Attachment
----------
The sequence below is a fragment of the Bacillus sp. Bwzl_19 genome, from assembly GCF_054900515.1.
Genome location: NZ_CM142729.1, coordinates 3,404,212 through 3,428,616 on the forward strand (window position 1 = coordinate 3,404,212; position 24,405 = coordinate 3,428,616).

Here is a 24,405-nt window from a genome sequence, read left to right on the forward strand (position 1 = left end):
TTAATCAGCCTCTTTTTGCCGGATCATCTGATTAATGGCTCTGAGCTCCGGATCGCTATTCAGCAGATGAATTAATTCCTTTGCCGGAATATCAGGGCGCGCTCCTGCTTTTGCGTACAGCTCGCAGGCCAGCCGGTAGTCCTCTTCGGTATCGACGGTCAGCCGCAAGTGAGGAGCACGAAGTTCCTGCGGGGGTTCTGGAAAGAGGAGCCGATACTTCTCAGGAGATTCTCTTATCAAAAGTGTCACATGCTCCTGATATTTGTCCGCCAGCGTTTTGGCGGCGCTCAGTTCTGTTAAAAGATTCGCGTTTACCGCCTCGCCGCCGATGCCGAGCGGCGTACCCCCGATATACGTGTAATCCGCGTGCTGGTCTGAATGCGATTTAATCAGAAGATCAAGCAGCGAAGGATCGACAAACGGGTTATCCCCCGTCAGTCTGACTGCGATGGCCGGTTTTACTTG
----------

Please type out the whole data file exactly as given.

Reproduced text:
The sequence below is a fragment of the Bacillus sp. Bwzl_19 genome, from assembly GCF_054900515.1.
Genome location: NZ_CM142729.1, coordinates 3,404,212 through 3,428,616 on the forward strand (window position 1 = coordinate 3,404,212; position 24,405 = coordinate 3,428,616).

Here is a 24,405-nt window from a genome sequence, read left to right on the forward strand (position 1 = left end):
TTAATCAGCCTCTTTTTGCCGGATCATCTGATTAATGGCTCTGAGCTCCGGATCGCTATTCAGCAGATGAATTAATTCCTTTGCCGGAATATCAGGGCGCGCTCCTGCTTTTGCGTACAGCTCGCAGGCCAGCCGGTAGTCCTCTTCGGTATCGACGGTCAGCCGCAAGTGAGGAGCACGAAGTTCCTGCGGGGGTTCTGGAAAGAGGAGCCGATACTTCTCAGGAGATTCTCTTATCAAAAGTGTCACATGCTCCTGATATTTGTCCGCCAGCGTTTTGGCGGCGCTCAGTTCTGTTAAAAGATTCGCGTTTACCGCCTCGCCGCCGATGCCGAGCGGCGTACCCCCGATATACGTGTAATCCGCGTGCTGGTCTGAATGCGATTTAATCAGAAGATCAAGCAGCGAAGGATCGACAAACGGGTTATCCCCCGTCAGTCTGACTGCGATGGCCGGTTTTACTTG